Mother Earth Living

Natural Health

Better living through nature

Add to My MSN

Naturopathic Health: St. John's Wort and Depression Treatments

12/30/2010 3:37:10 PM

Tags: Jaclyn Chasse, St. John's Wort, Depression Remedies, Naturopathic Health, Herbal Research, Medicine Cabinet, Tips, Research

J.ChasseDr. Jaclyn Chasse, N.D. is a licensed naturopathic doctor and the Medical Educator for Emerson Ecologics, a distributor of dietary supplements to medical professionals.  Dr. Chasse’s clinical practice focuses on women’s health, pediatrics and infertility, with an emphasis on botanical medicine.  Dr. Chasse is also a master gardener and spends her free time cooking, playing in the woods with her family and taming her small yard into an urban permaculture oasis.

Many people assume that herbs are not well researched for medical uses, but this is not the case! St. John’s wort has a large body of research supporting its use.    

This last week, I was conducting a review of the published research on St. John’s wort, especially focusing on research on its use for depression. From just a simple search on Pubmed, our free public database of published scientific research studies, there were literally hundreds of clinical trials of St John’s wort in humans.

12/30/2010-6 
St. John’s wort can be used to treat depression and sever anxiety.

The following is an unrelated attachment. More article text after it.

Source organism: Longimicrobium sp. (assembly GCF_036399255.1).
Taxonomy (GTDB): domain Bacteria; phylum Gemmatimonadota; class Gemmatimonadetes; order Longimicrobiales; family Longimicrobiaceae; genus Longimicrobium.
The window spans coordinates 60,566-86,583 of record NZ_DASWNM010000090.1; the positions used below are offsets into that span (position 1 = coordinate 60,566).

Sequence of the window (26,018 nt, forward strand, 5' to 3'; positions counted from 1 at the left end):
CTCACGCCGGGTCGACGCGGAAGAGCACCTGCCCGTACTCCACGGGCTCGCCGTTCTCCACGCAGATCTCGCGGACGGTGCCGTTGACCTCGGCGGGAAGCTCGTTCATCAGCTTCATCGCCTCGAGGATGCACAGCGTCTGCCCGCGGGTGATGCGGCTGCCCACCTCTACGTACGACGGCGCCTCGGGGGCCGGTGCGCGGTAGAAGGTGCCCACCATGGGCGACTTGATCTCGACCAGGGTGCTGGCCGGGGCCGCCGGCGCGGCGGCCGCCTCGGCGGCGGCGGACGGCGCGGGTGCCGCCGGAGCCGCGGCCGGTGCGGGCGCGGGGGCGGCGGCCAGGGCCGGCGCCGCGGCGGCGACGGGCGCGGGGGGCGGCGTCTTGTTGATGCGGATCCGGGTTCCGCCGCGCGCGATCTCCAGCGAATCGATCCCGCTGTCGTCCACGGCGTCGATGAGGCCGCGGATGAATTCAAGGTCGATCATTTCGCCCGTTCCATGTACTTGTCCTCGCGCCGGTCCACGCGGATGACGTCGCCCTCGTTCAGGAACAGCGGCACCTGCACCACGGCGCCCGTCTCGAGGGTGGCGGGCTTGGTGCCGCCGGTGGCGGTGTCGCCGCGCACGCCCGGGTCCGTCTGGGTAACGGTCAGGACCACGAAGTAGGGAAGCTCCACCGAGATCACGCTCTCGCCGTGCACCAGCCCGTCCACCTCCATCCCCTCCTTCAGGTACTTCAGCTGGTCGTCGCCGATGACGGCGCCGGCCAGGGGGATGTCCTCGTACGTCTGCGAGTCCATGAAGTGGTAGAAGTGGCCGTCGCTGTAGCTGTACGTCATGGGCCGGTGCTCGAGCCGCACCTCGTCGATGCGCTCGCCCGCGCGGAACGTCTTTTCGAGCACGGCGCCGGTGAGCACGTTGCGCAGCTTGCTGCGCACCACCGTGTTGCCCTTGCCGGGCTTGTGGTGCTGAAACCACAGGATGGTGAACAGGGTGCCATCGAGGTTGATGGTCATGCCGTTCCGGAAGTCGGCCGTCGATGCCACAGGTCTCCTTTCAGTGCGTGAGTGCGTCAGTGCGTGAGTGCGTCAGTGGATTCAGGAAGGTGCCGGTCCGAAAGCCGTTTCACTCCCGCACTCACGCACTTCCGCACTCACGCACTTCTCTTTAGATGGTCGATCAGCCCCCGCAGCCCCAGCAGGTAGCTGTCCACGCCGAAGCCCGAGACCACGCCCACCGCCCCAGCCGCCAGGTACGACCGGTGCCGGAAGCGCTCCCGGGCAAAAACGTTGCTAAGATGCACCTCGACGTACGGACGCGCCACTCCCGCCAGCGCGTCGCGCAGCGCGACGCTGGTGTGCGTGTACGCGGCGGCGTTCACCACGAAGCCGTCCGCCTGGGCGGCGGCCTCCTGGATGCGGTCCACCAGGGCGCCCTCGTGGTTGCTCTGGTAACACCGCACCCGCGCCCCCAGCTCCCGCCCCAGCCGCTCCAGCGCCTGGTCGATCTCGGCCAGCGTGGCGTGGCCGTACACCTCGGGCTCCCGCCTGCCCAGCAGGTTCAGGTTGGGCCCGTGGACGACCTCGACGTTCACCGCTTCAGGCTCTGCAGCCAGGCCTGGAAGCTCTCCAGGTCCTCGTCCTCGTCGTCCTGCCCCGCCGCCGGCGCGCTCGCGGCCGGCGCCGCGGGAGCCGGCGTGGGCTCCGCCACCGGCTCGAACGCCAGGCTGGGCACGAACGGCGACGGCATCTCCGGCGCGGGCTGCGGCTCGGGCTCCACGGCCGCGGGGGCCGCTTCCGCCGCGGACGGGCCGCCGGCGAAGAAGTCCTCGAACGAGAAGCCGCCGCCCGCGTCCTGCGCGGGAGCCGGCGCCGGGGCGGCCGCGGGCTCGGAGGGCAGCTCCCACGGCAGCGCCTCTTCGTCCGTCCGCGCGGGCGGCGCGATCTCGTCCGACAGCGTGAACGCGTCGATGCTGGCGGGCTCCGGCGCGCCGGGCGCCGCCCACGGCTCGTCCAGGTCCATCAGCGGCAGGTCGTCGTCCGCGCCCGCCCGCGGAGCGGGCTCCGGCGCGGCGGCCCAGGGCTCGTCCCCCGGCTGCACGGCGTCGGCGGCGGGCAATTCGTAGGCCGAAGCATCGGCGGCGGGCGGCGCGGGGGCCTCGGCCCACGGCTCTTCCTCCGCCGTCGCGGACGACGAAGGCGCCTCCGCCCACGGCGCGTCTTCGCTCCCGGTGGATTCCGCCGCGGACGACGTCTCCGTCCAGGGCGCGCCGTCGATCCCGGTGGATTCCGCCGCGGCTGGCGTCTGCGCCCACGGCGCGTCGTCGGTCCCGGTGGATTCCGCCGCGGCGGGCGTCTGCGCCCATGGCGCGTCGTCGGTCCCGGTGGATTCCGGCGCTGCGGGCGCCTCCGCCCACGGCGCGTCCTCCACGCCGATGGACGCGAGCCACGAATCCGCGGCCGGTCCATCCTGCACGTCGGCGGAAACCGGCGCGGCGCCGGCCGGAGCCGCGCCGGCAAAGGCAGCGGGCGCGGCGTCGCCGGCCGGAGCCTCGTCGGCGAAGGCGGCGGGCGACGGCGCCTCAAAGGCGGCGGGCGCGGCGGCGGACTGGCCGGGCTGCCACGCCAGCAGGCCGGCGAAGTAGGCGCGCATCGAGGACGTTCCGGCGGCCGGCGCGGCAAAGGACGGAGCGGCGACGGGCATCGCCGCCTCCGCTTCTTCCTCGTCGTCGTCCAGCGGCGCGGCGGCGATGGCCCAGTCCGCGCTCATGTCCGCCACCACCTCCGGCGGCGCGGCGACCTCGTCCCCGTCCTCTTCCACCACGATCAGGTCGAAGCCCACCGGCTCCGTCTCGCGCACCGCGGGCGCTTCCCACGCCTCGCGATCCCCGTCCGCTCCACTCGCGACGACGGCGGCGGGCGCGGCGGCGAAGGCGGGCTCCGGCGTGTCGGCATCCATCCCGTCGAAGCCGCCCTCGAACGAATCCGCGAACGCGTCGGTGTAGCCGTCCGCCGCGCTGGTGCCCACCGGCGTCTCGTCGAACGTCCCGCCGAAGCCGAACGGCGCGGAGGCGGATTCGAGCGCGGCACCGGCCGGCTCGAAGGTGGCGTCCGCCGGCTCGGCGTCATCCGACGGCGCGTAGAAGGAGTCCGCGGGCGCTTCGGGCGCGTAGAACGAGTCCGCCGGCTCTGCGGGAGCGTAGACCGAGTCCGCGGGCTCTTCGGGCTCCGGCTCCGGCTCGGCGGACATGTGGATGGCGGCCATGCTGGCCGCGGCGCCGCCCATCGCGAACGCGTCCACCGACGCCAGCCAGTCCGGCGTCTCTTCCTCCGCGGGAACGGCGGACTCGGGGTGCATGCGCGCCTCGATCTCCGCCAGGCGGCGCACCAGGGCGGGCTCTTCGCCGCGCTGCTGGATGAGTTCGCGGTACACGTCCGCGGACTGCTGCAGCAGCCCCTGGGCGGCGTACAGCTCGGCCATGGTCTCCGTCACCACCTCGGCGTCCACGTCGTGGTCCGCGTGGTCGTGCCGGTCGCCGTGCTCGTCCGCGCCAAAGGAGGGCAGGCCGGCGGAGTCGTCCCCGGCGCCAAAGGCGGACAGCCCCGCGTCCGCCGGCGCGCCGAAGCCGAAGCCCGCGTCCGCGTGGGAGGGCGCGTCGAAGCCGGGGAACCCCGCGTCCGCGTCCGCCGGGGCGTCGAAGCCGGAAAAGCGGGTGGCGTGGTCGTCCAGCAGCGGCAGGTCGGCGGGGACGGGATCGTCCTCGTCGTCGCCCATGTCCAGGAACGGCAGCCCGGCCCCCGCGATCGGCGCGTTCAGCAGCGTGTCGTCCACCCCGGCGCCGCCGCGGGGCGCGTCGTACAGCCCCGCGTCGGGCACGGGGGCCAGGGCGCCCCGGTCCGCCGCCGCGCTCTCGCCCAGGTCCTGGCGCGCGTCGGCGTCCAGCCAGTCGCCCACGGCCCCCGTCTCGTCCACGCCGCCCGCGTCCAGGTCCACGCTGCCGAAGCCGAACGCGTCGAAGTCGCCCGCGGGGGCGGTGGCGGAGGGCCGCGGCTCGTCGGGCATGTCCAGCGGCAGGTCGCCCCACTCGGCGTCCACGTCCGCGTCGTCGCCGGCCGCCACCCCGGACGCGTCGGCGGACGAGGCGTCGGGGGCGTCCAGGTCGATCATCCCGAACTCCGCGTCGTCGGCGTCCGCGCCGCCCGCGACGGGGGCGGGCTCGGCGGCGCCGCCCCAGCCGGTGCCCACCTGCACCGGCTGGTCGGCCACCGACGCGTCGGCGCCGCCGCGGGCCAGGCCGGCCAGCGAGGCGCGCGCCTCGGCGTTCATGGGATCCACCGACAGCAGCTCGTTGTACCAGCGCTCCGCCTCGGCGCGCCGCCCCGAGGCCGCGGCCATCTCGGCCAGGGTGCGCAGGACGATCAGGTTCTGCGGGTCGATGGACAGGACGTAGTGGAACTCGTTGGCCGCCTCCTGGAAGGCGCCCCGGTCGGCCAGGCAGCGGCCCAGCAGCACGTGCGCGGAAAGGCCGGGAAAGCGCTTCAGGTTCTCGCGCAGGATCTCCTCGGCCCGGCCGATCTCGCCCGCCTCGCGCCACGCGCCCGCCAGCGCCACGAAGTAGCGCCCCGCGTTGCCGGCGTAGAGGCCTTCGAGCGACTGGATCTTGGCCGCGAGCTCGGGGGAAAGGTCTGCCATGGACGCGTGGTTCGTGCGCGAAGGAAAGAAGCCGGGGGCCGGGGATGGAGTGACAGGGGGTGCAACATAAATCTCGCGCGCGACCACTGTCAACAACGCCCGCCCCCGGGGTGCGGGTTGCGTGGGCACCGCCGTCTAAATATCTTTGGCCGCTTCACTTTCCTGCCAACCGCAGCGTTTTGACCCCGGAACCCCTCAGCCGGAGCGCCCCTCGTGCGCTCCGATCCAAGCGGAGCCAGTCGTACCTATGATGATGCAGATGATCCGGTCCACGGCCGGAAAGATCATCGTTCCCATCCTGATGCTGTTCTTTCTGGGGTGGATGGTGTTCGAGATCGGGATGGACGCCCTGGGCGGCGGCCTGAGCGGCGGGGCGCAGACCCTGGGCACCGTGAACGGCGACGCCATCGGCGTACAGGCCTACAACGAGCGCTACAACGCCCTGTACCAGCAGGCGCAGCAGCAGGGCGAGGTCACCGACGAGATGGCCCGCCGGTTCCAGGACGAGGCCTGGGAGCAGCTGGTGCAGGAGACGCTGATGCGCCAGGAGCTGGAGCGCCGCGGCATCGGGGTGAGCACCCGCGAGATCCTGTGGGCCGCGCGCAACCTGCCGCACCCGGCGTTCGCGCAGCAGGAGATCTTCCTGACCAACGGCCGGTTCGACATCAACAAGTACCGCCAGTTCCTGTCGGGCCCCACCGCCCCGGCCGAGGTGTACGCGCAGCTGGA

Photo by Pauline Rosenberg/ Courtesy
Flickr 

I remember a number of years back, just after I had started naturopathic medical school, seeing a study on St John’s wort published in the Journal of the American Medical Association (April 2002). It was widely publicized in the media. The study concluded that St John’s wort was not effective for the treatment of depression.  I remember that media blitz, if you can call it that, because I was so disappointed. I had known that for many friends, St. John’s wort was very effective. Was it really placebo effect? 

When conducting my research review this week, I was absolutely astounded by the quantity of research out there on St. John’s wort! Hundreds of research studies! And study after study showed that St John’s wort was very effective for treatment of depression, from mild through severe depression!! Head to head studies against many pharmaceutical antidepressants (sertraline, fluoxteine, citalopram, paroxetine, and more) showed that St. John’s wort was equally (or in many cases, more) effective than the pharmaceutical being tested. In addition, St. John’s wort was better tolerated than most drugs and had fewer side effects. This may not be enough data to be conclusive, but the research is extremely positive!

This got me thinking back to that JAMA study published back in 2002. I had never actually read that entire study. So, I pulled the study and read it. There were some important pieces that were not mentioned in the media. First, the study did not use a standardized dose of St. John’s wort—there could be a 4 fold difference in the dose the patients were taking! econd, the study also demonstrated that the drug tested by its side (sertraline) also had no therapeutic effect! Third, the authors state that the lack of results seen is probably “due to low assay sensitivity of the trial”, which may be a fancy way of saying that the study really wasn’t designed to be able to draw an accurate conclusion.